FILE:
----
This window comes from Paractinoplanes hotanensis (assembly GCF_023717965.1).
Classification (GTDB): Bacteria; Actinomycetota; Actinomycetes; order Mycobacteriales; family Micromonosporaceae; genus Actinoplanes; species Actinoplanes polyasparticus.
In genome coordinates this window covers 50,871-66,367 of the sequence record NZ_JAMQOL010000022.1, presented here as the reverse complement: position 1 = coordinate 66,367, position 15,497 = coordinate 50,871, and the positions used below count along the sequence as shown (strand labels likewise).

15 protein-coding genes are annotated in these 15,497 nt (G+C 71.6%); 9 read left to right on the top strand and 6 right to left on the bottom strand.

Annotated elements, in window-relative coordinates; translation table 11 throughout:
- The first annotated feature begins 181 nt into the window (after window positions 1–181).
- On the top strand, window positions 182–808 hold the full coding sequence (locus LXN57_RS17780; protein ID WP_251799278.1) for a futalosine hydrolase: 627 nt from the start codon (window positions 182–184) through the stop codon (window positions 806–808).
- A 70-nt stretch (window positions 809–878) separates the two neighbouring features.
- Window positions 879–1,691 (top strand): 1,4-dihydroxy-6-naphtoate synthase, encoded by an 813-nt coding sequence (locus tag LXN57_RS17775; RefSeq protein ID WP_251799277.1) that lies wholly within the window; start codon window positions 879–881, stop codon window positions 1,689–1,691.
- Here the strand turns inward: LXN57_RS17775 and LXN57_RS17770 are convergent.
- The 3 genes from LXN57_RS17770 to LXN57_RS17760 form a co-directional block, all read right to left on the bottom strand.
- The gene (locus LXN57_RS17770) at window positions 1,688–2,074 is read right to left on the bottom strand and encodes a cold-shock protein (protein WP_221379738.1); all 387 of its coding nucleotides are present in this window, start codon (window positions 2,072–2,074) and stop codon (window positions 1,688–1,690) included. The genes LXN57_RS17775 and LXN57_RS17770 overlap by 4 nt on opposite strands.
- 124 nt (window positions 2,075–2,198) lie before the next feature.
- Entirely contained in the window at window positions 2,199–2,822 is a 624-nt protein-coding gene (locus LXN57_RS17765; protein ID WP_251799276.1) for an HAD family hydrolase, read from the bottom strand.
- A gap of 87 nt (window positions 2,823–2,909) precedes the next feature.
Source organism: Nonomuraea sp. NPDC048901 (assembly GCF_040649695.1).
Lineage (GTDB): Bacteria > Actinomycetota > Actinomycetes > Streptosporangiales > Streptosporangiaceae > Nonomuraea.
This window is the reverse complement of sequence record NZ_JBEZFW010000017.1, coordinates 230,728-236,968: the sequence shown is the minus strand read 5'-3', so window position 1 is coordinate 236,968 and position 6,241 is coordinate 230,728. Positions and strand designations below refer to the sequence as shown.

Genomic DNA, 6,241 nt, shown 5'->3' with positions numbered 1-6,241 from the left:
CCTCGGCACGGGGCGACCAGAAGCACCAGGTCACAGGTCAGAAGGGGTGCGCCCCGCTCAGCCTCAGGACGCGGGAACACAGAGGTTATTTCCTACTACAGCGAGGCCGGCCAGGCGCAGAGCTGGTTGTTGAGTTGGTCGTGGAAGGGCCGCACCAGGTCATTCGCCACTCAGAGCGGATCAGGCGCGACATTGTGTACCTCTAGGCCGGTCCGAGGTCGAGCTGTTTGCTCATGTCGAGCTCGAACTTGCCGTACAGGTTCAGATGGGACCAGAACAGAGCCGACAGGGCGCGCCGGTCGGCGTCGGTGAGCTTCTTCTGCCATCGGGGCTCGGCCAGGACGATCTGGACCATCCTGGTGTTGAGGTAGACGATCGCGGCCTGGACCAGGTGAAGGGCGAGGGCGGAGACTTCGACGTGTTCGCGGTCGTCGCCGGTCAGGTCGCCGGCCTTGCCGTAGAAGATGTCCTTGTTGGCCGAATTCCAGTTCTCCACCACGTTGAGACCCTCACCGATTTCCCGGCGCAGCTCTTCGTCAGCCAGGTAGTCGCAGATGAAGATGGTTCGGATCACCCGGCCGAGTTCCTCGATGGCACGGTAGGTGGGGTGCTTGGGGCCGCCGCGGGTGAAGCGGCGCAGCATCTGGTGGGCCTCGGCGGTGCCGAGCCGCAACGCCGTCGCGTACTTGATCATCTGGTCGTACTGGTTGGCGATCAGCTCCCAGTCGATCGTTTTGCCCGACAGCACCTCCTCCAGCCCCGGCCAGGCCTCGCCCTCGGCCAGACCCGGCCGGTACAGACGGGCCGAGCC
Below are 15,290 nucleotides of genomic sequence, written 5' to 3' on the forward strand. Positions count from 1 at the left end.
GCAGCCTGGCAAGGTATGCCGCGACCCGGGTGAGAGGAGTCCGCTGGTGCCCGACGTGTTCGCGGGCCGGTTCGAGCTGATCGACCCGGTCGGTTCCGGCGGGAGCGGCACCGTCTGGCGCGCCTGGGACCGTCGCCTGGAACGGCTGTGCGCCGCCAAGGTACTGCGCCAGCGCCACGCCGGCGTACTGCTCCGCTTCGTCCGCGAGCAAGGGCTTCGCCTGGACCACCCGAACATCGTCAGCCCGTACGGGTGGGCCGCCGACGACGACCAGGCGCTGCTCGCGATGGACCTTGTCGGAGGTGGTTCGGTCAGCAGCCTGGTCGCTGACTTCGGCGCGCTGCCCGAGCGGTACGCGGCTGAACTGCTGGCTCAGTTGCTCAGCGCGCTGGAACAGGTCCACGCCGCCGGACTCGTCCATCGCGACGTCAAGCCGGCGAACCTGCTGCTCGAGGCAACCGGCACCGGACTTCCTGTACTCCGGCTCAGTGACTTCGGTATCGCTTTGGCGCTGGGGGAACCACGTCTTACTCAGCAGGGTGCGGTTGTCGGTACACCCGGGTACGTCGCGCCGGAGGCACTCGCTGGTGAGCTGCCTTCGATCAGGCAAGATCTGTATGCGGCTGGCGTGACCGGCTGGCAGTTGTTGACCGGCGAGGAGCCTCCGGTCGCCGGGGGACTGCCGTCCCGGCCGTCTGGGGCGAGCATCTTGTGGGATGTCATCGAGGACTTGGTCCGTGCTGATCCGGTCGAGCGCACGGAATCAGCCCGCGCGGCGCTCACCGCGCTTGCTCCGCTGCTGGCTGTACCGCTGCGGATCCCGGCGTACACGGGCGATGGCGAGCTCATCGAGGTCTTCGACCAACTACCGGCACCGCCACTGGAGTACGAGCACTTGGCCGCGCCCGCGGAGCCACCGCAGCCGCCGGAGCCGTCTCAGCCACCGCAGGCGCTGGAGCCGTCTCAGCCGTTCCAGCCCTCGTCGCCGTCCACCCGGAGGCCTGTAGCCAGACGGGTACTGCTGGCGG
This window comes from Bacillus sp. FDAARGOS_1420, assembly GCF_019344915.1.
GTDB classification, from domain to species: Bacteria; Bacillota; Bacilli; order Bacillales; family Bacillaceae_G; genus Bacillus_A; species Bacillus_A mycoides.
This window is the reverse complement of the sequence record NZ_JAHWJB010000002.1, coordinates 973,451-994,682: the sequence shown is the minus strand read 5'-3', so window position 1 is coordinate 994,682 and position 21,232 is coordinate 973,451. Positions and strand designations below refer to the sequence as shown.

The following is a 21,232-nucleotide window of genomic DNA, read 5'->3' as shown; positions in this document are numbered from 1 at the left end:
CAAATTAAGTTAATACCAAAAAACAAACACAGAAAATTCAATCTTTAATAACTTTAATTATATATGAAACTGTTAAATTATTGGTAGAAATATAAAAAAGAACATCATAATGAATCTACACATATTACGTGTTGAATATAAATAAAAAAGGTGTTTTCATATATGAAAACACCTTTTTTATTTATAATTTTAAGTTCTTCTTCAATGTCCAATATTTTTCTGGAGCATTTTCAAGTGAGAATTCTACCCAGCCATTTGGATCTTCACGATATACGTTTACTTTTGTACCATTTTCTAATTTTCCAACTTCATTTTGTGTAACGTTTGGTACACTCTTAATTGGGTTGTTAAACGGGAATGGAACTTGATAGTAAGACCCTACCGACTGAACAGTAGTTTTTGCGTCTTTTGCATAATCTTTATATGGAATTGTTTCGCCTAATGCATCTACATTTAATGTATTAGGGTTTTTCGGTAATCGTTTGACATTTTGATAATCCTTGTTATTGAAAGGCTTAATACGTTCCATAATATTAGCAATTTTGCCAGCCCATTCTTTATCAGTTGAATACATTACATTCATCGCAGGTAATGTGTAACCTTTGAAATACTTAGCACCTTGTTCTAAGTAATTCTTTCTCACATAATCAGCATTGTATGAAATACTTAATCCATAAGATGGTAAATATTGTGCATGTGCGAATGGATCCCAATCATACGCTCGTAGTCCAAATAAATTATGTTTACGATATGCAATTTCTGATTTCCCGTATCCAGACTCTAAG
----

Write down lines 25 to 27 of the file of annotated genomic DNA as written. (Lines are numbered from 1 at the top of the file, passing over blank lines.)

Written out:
This window is the reverse complement of the sequence record NZ_JAHWJB010000002.1, coordinates 973,451-994,682: the sequence shown is the minus strand read 5'-3', so window position 1 is coordinate 994,682 and position 21,232 is coordinate 973,451. Positions and strand designations below refer to the sequence as shown.

The following is a 21,232-nucleotide window of genomic DNA, read 5'->3' as shown; positions in this document are numbered from 1 at the left end:
CAAATTAAGTTAATACCAAAAAACAAACACAGAAAATTCAATCTTTAATAACTTTAATTATATATGAAACTGTTAAATTATTGGTAGAAATATAAAAAAGAACATCATAATGAATCTACACATATTACGTGTTGAATATAAATAAAAAAGGTGTTTTCATATATGAAAACACCTTTTTTATTTATAATTTTAAGTTCTTCTTCAATGTCCAATATTTTTCTGGAGCATTTTCAAGTGAGAATTCTACCCAGCCATTTGGATCTTCACGATATACGTTTACTTTTGTACCATTTTCTAATTTTCCAACTTCATTTTGTGTAACGTTTGGTACACTCTTAATTGGGTTGTTAAACGGGAATGGAACTTGATAGTAAGACCCTACCGACTGAACAGTAGTTTTTGCGTCTTTTGCATAATCTTTATATGGAATTGTTTCGCCTAATGCATCTACATTTAATGTATTAGGGTTTTTCGGTAATCGTTTGACATTTTGATAATCCTTGTTATTGAAAGGCTTAATACGTTCCATAATATTAGCAATTTTGCCAGCCCATTCTTTATCAGTTGAATACATTACATTCATCGCAGGTAATGTGTAACCTTTGAAATACTTAGCACCTTGTTCTAAGTAATTCTTTCTCACATAATCAGCATTGTATGAAATACTTAATCCATAAGATGGTAAATATTGTGCATGTGCGAATGGATCCCAATCATACGCTCGTAGTCCAAATAAATTATGTTTACGATATGCAATTTCTGATTTCCCGTATCCAGACTCTAAG